Common myths and misconceptions about archaeology.

Archaeologists dig up dinosaurs.

Archaeology has nothing to do with dinosaurs (paleontologists study them, among other things). Dinosaurs lived millions of years before humans appeared. So forget about what you saw in cartoons: prehistoric people didn't hunt dinosaurs or had them as their pets!

Archaeology is a gold hunt.

It's not about finding pretty and valuable objects. It's not about objects at all, but about the humans that made and use them. Objects should be used as sources for understanding past societies, and not a purpose of archaeological research.

This also means that archaeologist are not grave robbers and they don't keep objects they find (nor are they allowed to sell them)!

Archaeology is all about excavations.

In fact, objects are often not excavated, and it's impossible to excavate them all anyway. Filed work is just a beginning of archaeological work that leads to interpretation, or explanation of the past. So the ultimate goal is to interpret the past through material remains and to understand past societies, and not just digging up objects.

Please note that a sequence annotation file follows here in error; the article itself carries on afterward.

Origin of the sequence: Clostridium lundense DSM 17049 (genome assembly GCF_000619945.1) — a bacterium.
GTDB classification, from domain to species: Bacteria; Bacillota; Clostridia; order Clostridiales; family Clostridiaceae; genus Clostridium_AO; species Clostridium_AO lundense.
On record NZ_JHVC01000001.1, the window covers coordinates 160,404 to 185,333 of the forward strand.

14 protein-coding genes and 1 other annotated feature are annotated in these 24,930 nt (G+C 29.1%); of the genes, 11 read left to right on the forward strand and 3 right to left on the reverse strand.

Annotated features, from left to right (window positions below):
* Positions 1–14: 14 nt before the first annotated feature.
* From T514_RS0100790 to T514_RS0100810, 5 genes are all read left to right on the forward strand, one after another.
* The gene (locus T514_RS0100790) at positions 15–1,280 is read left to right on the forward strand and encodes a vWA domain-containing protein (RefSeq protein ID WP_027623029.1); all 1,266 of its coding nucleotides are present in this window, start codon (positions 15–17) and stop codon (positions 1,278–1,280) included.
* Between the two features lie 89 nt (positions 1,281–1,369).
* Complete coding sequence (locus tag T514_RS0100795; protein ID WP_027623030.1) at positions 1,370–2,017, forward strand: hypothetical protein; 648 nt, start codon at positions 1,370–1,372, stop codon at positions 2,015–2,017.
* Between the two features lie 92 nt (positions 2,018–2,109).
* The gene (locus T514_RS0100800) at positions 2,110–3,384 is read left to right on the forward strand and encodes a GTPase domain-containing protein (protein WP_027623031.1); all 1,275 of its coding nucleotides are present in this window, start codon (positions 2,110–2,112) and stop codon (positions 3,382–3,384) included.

Field work is a risky adventure on an exotic place.

Excavations can be exciting, but it's hardly in a way of fighting Nazis or evil organizations while trying to get that precious diamond hidden in a cave full of ancient traps.

Archaeology studies only ancient, distant past.

Archaeology does study the past, but it doesn't have to be distant past. For example, industrial archaeology often deals with remains from 18th onwards.

People in prehistory (often called „cavemen“) lived in caves exclusively.

There are many open sites found, and these people often lived in houses or huts. The sole reason first humans are associated with caves is because remains are better preserved in caves so there are many paleolithic cave sites we know of.